Keeping Gondwana Alive

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					                          KEEPING GONDWANA ALIVE

M J de Wit1 and J M Anderson2
University of Cape Town, Rondebosch, South Africa
The National Botanical Institute, South Africa

This sample abstract is only intended to illustrate the format requested for abstracts
submitted to the 5th EGU Alexander von Humboldt International Conference. The
content below dates from 2001.
We take a holistic view of the changing Earth during the life span of the supercontinent
Gondwana, from its birth 550 million years ago to its final demise 500 millions years
later. We use this view to link major extinctions and global biodiversity changes that
have repeatedly occurred in the past to help understand the build-up to the explosive
extinction phase in progress today. Through 0.5 billion years, from the early Cambrian
biosphere "explosion" and the Silurian, when vascular plants first colonised the
landscape, to the Tertiary when mammals came to dominate the environment, plate
tectonics has very evidently and dramatically set a chain reaction of change in motion --
continental realignments and mountain building to climate and vegetational remodelling.
Unexpected surprises abound during rapid transitions, and hypothesis and fact mingle
richly in the fields of endogenous processes and asteroids. Little is proven, but just as
new ferment was provided by the theories of continental drift in the early 1900s and
plate tectonics in the 1960s, so has realisation that the Earth operates as a gigantic
interactive recycling machine that is episodically disturbed by asteroid impacts. Earth
Systems Science provides scope for new insight into evolutionary patterns and
biodiversity fluctuations.
Coupled Earth Systems modelling is a 1990s giant leap forward, fuelling fresh insight to
the repeated profound evolutionary metamorphosis in the floral and faunal world, as we
will demonstrate for the Permian-Triassic extinction event during Gondwana's "mid-life
crises", 251 million years ago when chaos suddenly set in. Today Homo sapiens sapiens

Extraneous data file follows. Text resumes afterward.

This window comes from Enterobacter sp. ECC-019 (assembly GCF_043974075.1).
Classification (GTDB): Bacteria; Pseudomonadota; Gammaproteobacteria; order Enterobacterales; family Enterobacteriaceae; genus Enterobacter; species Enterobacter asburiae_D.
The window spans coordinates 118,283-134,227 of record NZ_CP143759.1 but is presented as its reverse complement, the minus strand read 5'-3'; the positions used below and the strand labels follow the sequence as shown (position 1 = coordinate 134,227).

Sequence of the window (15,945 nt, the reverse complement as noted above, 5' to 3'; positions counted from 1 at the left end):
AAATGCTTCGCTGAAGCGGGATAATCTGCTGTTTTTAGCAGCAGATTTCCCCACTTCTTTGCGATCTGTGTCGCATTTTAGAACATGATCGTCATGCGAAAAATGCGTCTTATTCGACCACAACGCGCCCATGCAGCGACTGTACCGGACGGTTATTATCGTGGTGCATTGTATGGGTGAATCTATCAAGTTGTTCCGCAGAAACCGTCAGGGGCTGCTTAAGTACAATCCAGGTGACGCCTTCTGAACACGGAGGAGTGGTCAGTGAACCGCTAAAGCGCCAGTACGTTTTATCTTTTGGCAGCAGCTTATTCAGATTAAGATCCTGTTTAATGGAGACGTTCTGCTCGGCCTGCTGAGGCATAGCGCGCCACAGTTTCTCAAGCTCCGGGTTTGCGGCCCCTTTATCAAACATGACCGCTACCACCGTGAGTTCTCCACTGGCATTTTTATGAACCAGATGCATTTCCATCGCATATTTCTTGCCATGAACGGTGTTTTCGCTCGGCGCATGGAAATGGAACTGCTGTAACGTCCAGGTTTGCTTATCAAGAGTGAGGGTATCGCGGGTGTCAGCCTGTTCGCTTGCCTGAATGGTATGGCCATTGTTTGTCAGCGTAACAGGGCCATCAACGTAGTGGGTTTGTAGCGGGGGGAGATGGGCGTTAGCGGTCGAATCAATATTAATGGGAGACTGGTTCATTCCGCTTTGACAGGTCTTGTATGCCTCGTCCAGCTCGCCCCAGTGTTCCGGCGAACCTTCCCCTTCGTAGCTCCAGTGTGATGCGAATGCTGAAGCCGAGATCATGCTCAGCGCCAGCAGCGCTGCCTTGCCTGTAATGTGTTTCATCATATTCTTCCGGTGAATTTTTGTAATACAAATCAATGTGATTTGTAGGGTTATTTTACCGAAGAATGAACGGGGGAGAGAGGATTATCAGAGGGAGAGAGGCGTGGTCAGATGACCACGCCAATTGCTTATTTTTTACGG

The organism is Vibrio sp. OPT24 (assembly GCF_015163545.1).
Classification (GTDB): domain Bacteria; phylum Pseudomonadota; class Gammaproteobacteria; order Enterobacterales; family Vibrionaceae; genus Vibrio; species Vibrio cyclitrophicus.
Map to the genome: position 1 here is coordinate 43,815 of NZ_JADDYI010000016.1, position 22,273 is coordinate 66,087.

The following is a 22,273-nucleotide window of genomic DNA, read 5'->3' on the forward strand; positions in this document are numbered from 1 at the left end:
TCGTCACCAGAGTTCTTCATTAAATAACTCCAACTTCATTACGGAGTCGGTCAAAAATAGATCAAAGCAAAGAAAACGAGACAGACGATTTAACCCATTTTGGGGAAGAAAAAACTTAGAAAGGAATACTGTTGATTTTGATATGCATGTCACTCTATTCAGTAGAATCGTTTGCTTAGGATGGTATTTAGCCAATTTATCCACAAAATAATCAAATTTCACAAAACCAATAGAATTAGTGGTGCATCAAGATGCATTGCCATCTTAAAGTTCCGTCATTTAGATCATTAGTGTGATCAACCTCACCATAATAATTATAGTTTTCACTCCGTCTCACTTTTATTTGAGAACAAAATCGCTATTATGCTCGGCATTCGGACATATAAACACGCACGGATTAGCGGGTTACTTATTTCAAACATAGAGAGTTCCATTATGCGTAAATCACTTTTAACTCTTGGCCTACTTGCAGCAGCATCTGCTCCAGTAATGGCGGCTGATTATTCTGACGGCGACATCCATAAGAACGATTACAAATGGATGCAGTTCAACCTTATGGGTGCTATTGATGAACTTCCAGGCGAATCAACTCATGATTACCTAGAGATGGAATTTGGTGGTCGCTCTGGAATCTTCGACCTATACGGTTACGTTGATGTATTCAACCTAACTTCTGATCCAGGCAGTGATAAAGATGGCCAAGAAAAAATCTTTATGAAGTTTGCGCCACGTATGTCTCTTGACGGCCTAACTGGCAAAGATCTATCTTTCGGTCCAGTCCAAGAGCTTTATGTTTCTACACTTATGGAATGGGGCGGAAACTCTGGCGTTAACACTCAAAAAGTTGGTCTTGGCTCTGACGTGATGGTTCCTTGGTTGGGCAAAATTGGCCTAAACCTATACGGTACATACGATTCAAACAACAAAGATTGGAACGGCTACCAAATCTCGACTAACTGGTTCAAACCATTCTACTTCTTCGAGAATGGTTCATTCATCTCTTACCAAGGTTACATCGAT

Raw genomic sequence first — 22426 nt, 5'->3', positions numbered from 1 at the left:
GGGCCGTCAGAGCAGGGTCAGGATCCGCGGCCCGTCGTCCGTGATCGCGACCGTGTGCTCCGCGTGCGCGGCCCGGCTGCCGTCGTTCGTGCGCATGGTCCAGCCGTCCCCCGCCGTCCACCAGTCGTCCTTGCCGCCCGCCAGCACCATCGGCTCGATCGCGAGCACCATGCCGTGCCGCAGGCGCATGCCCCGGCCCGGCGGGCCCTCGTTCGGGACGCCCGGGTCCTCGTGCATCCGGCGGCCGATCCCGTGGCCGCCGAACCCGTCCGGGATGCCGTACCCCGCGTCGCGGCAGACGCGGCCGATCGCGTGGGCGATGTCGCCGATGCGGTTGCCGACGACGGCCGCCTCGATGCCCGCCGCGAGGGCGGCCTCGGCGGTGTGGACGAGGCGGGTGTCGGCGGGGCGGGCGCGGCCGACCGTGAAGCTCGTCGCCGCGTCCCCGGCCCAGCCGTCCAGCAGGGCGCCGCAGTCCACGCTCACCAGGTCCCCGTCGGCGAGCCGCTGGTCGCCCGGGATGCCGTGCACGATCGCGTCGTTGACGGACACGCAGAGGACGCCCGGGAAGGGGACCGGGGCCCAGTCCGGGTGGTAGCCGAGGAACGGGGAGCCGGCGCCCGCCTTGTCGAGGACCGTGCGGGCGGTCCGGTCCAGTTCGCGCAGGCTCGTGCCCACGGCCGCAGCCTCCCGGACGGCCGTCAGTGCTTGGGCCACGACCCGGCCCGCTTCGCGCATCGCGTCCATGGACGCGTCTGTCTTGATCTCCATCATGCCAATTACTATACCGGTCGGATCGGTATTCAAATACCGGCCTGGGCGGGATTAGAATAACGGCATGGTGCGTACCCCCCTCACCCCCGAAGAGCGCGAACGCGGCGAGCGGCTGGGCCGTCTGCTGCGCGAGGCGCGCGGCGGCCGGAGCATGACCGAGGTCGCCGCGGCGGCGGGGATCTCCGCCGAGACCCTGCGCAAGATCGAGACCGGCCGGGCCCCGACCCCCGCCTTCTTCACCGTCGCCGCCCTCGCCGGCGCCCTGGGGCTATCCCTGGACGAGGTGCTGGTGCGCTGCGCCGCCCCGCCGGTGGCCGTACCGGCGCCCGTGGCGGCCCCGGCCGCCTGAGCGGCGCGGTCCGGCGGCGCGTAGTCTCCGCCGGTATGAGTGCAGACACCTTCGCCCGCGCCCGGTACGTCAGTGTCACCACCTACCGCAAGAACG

is rapidly emerging as our greatest “challenge” on this changing Earth. Uniquely, in the
episodic cycles of life's radiations and extinctions, has one species colonized globally,
exploded in numbers, and impacted on their environment so totally as to be the cause of
one of these global major extinctions - the Sixth. We are that species. From our DNA,
from linguistics, from anthropology and archaeology, we learn that all 6 billion of us are a
close family arising from a single female (“Mitochondrial Eve”) most probably at the
southern end of Africa around 140,000 years ago. For ~100,000 years we spread
through Africa as hunter-gatherers, effectively just one predator amongst many in
balance in the ecosystem. Estimates suggest our saturation population across Africa
would have been a mere 50,000 individuals. We spilled out of Africa ca 44,000 B.P. to
the corners of the earth, and since then our population, our cultural diversity, our
technology and our disastrous impact on the other 10-100 million species sharing our
space has exploded exponentially. Only in the last couple of decades have the words
biodiversity and the Sixth Extinction been coined and popularized, and only with these
new words have we become conscious that we are the cause of this Sixth Extinction and
that it is already well advanced and deepening. It is only we who can stem the
Extinction, and we have perhaps a decade to make the most decisive moves. This is the
purpose of the “Gondwana Alive” initiative.

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